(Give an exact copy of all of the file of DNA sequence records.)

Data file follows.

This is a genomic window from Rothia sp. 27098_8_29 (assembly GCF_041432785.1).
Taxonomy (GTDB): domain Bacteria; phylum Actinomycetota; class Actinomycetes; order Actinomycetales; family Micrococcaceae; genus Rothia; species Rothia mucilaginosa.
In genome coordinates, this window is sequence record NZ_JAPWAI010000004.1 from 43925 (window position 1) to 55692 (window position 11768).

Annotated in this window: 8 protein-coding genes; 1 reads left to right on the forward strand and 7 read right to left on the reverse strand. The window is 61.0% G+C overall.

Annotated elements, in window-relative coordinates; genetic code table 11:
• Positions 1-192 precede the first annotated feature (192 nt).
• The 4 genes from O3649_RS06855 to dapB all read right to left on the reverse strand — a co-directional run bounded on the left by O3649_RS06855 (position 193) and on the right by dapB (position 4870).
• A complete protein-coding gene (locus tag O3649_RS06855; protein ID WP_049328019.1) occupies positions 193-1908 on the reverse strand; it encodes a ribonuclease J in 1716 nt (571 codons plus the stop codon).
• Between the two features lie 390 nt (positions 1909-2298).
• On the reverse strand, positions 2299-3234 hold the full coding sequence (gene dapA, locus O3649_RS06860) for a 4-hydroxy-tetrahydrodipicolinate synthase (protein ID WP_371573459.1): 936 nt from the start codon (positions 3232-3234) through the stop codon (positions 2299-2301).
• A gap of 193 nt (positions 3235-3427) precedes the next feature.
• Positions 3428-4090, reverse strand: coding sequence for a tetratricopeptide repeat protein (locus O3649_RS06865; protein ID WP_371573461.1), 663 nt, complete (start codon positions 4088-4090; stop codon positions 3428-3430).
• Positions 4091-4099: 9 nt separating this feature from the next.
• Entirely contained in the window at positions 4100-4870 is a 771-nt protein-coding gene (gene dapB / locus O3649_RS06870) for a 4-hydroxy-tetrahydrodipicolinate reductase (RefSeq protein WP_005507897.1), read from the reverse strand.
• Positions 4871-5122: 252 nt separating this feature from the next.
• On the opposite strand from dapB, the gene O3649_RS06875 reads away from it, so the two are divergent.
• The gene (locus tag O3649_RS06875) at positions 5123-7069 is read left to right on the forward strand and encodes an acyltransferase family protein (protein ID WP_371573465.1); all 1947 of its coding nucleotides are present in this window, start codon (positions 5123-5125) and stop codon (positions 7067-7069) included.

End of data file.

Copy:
This is a genomic window from Rothia sp. 27098_8_29 (assembly GCF_041432785.1).
Taxonomy (GTDB): domain Bacteria; phylum Actinomycetota; class Actinomycetes; order Actinomycetales; family Micrococcaceae; genus Rothia; species Rothia mucilaginosa.
In genome coordinates, this window is sequence record NZ_JAPWAI010000004.1 from 43925 (window position 1) to 55692 (window position 11768).

Annotated in this window: 8 protein-coding genes; 1 reads left to right on the forward strand and 7 read right to left on the reverse strand. The window is 61.0% G+C overall.

Annotated elements, in window-relative coordinates; genetic code table 11:
• Positions 1-192 precede the first annotated feature (192 nt).
• The 4 genes from O3649_RS06855 to dapB all read right to left on the reverse strand — a co-directional run bounded on the left by O3649_RS06855 (position 193) and on the right by dapB (position 4870).
• A complete protein-coding gene (locus tag O3649_RS06855; protein ID WP_049328019.1) occupies positions 193-1908 on the reverse strand; it encodes a ribonuclease J in 1716 nt (571 codons plus the stop codon).
• Between the two features lie 390 nt (positions 1909-2298).
• On the reverse strand, positions 2299-3234 hold the full coding sequence (gene dapA, locus O3649_RS06860) for a 4-hydroxy-tetrahydrodipicolinate synthase (protein ID WP_371573459.1): 936 nt from the start codon (positions 3232-3234) through the stop codon (positions 2299-2301).
• A gap of 193 nt (positions 3235-3427) precedes the next feature.
• Positions 3428-4090, reverse strand: coding sequence for a tetratricopeptide repeat protein (locus O3649_RS06865; protein ID WP_371573461.1), 663 nt, complete (start codon positions 4088-4090; stop codon positions 3428-3430).
• Positions 4091-4099: 9 nt separating this feature from the next.
• Entirely contained in the window at positions 4100-4870 is a 771-nt protein-coding gene (gene dapB / locus O3649_RS06870) for a 4-hydroxy-tetrahydrodipicolinate reductase (RefSeq protein WP_005507897.1), read from the reverse strand.
• Positions 4871-5122: 252 nt separating this feature from the next.
• On the opposite strand from dapB, the gene O3649_RS06875 reads away from it, so the two are divergent.
• The gene (locus tag O3649_RS06875) at positions 5123-7069 is read left to right on the forward strand and encodes an acyltransferase family protein (protein ID WP_371573465.1); all 1947 of its coding nucleotides are present in this window, start codon (positions 5123-5125) and stop codon (positions 7067-7069) included.